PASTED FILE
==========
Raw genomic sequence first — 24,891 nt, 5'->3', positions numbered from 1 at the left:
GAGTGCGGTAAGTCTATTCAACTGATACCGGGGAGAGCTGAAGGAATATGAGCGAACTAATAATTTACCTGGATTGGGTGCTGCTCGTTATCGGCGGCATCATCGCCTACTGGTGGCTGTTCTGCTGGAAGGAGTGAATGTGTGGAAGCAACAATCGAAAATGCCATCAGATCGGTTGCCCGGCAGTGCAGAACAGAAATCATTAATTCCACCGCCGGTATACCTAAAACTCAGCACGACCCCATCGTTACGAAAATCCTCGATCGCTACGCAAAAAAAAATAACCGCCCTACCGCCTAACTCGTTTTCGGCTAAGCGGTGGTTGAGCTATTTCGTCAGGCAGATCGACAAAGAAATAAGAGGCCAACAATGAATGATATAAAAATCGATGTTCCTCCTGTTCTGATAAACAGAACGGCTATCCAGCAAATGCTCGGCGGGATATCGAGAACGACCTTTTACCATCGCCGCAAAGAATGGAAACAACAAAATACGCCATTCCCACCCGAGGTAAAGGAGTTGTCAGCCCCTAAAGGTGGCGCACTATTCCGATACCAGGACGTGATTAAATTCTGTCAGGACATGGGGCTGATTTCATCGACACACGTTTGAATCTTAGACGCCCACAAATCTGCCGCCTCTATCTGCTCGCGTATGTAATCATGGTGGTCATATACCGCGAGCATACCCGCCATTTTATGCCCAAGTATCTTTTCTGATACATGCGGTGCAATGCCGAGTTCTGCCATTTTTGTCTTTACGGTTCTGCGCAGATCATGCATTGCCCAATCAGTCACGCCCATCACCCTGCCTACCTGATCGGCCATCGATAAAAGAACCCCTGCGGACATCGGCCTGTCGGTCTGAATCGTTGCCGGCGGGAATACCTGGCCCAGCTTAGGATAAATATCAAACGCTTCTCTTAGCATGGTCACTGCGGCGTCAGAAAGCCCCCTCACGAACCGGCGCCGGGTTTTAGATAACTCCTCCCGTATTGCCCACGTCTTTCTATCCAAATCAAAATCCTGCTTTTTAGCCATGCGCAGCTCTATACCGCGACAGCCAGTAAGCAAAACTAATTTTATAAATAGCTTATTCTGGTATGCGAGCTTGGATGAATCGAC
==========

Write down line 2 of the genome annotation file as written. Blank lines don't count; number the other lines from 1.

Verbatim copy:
GAGTGCGGTAAGTCTATTCAACTGATACCGGGGAGAGCTGAAGGAATATGAGCGAACTAATAATTTACCTGGATTGGGTGCTGCTCGTTATCGGCGGCATCATCGCCTACTGGTGGCTGTTCTGCTGGAAGGAGTGAATGTGTGGAAGCAACAATCGAAAATGCCATCAGATCGGTTGCCCGGCAGTGCAGAACAGAAATCATTAATTCCACCGCCGGTATACCTAAAACTCAGCACGACCCCATCGTTACGAAAATCCTCGATCGCTACGCAAAAAAAAATAACCGCCCTACCGCCTAACTCGTTTTCGGCTAAGCGGTGGTTGAGCTATTTCGTCAGGCAGATCGACAAAGAAATAAGAGGCCAACAATGAATGATATAAAAATCGATGTTCCTCCTGTTCTGATAAACAGAACGGCTATCCAGCAAATGCTCGGCGGGATATCGAGAACGACCTTTTACCATCGCCGCAAAGAATGGAAACAACAAAATACGCCATTCCCACCCGAGGTAAAGGAGTTGTCAGCCCCTAAAGGTGGCGCACTATTCCGATACCAGGACGTGATTAAATTCTGTCAGGACATGGGGCTGATTTCATCGACACACGTTTGAATCTTAGACGCCCACAAATCTGCCGCCTCTATCTGCTCGCGTATGTAATCATGGTGGTCATATACCGCGAGCATACCCGCCATTTTATGCCCAAGTATCTTTTCTGATACATGCGGTGCAATGCCGAGTTCTGCCATTTTTGTCTTTACGGTTCTGCGCAGATCATGCATTGCCCAATCAGTCACGCCCATCACCCTGCCTACCTGATCGGCCATCGATAAAAGAACCCCTGCGGACATCGGCCTGTCGGTCTGAATCGTTGCCGGCGGGAATACCTGGCCCAGCTTAGGATAAATATCAAACGCTTCTCTTAGCATGGTCACTGCGGCGTCAGAAAGCCCCCTCACGAACCGGCGCCGGGTTTTAGATAACTCCTCCCGTATTGCCCACGTCTTTCTATCCAAATCAAAATCCTGCTTTTTAGCCATGCGCAGCTCTATACCGCGACAGCCAGTAAGCAAAACTAATTTTATAAATAGCTTATTCTGGTATGCGAGCTTGGATGAATCGAC